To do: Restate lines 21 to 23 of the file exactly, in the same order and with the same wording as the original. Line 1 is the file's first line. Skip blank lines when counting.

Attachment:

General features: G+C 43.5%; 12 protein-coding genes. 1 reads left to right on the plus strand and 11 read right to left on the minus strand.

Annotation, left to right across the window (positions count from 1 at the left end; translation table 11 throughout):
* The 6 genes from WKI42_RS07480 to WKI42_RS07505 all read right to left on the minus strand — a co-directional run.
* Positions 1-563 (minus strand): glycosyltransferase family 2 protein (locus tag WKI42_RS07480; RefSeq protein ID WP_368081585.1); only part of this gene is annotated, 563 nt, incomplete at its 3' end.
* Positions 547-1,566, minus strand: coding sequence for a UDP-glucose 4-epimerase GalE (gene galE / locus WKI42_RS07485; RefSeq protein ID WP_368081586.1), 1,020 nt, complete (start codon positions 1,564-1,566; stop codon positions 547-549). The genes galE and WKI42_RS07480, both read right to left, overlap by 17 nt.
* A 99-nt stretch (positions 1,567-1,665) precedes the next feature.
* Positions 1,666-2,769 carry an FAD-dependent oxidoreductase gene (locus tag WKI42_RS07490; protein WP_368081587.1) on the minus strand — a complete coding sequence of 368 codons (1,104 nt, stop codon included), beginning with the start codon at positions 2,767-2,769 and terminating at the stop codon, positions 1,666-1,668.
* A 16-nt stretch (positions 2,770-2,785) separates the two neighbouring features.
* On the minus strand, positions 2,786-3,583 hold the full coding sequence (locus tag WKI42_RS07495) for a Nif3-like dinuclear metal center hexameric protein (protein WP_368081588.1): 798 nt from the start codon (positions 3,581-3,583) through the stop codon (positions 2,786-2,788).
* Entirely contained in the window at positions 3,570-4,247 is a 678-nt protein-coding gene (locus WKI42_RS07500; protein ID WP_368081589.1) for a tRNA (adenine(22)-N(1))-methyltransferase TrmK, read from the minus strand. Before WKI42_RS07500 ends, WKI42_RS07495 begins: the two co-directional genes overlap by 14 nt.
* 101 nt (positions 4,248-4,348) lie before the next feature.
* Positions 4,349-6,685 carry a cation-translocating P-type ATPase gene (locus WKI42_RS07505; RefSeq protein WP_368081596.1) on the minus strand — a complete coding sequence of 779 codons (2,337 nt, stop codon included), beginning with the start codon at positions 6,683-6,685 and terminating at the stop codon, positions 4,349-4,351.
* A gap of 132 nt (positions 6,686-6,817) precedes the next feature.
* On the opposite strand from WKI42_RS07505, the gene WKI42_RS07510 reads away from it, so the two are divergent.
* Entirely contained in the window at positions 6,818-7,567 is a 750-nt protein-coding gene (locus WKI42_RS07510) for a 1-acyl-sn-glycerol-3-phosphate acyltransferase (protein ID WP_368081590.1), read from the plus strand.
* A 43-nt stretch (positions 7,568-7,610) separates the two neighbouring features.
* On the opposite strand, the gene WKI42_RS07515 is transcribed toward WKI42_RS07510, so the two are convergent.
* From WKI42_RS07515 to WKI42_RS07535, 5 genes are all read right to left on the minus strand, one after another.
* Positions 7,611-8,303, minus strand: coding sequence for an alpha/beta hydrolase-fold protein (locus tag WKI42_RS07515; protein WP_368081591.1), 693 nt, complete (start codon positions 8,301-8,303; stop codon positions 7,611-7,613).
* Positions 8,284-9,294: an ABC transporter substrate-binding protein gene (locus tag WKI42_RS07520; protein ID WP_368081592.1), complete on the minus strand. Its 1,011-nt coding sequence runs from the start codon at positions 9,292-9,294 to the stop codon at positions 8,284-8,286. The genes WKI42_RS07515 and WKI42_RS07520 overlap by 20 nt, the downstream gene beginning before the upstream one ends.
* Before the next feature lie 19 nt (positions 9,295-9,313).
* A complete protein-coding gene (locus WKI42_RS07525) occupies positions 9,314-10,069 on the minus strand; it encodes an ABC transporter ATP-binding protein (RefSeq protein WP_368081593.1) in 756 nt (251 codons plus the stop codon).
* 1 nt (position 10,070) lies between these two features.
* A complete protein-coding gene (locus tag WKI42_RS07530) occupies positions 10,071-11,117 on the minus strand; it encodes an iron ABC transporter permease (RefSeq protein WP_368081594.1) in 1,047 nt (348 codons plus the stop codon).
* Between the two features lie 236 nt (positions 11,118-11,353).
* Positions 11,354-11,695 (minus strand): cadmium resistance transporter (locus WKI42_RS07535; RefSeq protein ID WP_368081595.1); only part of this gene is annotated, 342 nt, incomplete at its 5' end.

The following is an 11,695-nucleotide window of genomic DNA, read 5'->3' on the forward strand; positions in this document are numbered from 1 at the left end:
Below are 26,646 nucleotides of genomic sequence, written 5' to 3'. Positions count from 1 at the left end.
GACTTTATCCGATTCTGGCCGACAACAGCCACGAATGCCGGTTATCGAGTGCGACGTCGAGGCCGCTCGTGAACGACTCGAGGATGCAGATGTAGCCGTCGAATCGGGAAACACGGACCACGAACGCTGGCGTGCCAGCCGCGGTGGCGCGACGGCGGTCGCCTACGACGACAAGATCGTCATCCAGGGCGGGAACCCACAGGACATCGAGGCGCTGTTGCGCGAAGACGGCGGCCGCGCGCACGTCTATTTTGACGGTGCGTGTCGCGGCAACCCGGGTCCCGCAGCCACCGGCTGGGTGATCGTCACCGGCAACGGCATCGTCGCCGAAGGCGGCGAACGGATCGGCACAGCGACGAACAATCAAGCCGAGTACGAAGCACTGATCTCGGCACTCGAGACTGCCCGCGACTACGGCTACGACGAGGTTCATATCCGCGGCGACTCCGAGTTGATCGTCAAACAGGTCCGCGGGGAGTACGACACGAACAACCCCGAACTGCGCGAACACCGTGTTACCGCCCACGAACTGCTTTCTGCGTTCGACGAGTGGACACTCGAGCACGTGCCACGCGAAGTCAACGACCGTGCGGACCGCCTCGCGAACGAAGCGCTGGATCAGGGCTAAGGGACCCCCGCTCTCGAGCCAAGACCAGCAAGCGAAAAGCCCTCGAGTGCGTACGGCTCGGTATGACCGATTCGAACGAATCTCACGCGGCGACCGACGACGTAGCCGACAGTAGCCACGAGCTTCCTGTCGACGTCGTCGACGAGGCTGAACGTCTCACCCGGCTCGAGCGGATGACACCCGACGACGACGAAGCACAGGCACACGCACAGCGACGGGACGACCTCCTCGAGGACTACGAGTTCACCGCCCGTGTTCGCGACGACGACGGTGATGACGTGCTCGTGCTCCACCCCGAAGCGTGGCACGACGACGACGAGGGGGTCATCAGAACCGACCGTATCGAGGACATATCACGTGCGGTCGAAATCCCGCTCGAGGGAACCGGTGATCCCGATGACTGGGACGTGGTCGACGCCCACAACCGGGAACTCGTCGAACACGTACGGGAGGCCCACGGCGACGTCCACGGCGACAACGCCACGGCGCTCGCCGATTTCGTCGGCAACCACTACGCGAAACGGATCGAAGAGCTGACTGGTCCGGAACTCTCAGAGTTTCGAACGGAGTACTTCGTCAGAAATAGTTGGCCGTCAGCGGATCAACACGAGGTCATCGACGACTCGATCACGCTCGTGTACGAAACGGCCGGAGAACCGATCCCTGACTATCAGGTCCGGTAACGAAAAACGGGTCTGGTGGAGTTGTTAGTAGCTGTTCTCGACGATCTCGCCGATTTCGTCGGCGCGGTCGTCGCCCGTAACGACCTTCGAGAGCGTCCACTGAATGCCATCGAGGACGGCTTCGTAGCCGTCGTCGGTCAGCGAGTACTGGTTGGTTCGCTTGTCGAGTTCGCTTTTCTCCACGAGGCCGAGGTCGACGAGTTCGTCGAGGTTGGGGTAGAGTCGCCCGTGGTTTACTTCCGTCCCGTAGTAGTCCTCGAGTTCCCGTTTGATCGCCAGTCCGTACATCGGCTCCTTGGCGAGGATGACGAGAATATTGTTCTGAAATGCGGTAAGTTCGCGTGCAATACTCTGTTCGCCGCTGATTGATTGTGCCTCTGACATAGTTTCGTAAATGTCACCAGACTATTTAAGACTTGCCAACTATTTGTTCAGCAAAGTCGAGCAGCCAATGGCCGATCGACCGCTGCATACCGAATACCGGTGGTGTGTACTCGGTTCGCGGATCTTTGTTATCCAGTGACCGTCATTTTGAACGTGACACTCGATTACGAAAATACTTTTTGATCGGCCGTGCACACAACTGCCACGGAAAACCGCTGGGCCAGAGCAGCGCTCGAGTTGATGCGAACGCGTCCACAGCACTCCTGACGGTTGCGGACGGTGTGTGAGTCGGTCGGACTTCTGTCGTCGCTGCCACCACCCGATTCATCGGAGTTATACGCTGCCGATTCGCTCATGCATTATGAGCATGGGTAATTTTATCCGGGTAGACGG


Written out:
* Before the next feature lie 19 nt (positions 9,295-9,313).
* A complete protein-coding gene (locus WKI42_RS07525) occupies positions 9,314-10,069 on the minus strand; it encodes an ABC transporter ATP-binding protein (RefSeq protein WP_368081593.1) in 756 nt (251 codons plus the stop codon).
* 1 nt (position 10,070) lies between these two features.